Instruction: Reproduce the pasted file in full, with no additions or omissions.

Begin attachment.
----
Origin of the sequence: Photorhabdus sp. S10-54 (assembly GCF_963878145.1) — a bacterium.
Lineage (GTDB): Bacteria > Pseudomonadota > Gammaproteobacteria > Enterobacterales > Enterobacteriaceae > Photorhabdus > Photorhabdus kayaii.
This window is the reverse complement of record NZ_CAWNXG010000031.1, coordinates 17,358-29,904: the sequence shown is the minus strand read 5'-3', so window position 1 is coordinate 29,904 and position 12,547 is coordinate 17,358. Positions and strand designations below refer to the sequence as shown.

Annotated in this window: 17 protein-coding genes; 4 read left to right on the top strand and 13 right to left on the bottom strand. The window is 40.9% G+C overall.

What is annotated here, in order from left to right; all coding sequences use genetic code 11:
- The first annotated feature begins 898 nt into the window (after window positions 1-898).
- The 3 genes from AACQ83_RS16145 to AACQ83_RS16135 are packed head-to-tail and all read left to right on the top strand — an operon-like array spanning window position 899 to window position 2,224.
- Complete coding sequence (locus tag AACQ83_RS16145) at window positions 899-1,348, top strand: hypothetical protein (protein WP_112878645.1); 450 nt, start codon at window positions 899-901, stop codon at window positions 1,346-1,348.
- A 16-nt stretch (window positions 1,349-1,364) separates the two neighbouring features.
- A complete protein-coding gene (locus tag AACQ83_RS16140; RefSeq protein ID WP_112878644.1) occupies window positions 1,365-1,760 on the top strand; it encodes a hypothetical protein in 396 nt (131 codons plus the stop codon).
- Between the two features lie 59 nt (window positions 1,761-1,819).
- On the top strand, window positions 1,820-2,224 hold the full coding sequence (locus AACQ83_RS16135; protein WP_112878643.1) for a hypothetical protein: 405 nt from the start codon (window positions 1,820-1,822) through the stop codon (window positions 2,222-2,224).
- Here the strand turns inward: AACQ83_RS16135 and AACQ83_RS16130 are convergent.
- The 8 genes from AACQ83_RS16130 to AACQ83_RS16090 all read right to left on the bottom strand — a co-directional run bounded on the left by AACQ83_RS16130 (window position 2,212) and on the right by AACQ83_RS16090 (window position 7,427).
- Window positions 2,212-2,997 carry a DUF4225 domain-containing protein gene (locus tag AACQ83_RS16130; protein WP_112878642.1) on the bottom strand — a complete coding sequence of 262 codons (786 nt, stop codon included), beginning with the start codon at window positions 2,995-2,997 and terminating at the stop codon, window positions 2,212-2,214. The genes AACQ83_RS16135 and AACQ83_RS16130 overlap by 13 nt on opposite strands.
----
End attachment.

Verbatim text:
Origin of the sequence: Photorhabdus sp. S10-54 (assembly GCF_963878145.1) — a bacterium.
Lineage (GTDB): Bacteria > Pseudomonadota > Gammaproteobacteria > Enterobacterales > Enterobacteriaceae > Photorhabdus > Photorhabdus kayaii.
This window is the reverse complement of record NZ_CAWNXG010000031.1, coordinates 17,358-29,904: the sequence shown is the minus strand read 5'-3', so window position 1 is coordinate 29,904 and position 12,547 is coordinate 17,358. Positions and strand designations below refer to the sequence as shown.

Annotated in this window: 17 protein-coding genes; 4 read left to right on the top strand and 13 right to left on the bottom strand. The window is 40.9% G+C overall.

What is annotated here, in order from left to right; all coding sequences use genetic code 11:
- The first annotated feature begins 898 nt into the window (after window positions 1-898).
- The 3 genes from AACQ83_RS16145 to AACQ83_RS16135 are packed head-to-tail and all read left to right on the top strand — an operon-like array spanning window position 899 to window position 2,224.
- Complete coding sequence (locus tag AACQ83_RS16145) at window positions 899-1,348, top strand: hypothetical protein (protein WP_112878645.1); 450 nt, start codon at window positions 899-901, stop codon at window positions 1,346-1,348.
- A 16-nt stretch (window positions 1,349-1,364) separates the two neighbouring features.
- A complete protein-coding gene (locus tag AACQ83_RS16140; RefSeq protein ID WP_112878644.1) occupies window positions 1,365-1,760 on the top strand; it encodes a hypothetical protein in 396 nt (131 codons plus the stop codon).
- Between the two features lie 59 nt (window positions 1,761-1,819).
- On the top strand, window positions 1,820-2,224 hold the full coding sequence (locus AACQ83_RS16135; protein WP_112878643.1) for a hypothetical protein: 405 nt from the start codon (window positions 1,820-1,822) through the stop codon (window positions 2,222-2,224).
- Here the strand turns inward: AACQ83_RS16135 and AACQ83_RS16130 are convergent.
- The 8 genes from AACQ83_RS16130 to AACQ83_RS16090 all read right to left on the bottom strand — a co-directional run bounded on the left by AACQ83_RS16130 (window position 2,212) and on the right by AACQ83_RS16090 (window position 7,427).
- Window positions 2,212-2,997 carry a DUF4225 domain-containing protein gene (locus tag AACQ83_RS16130; protein WP_112878642.1) on the bottom strand — a complete coding sequence of 262 codons (786 nt, stop codon included), beginning with the start codon at window positions 2,995-2,997 and terminating at the stop codon, window positions 2,212-2,214. The genes AACQ83_RS16135 and AACQ83_RS16130 overlap by 13 nt on opposite strands.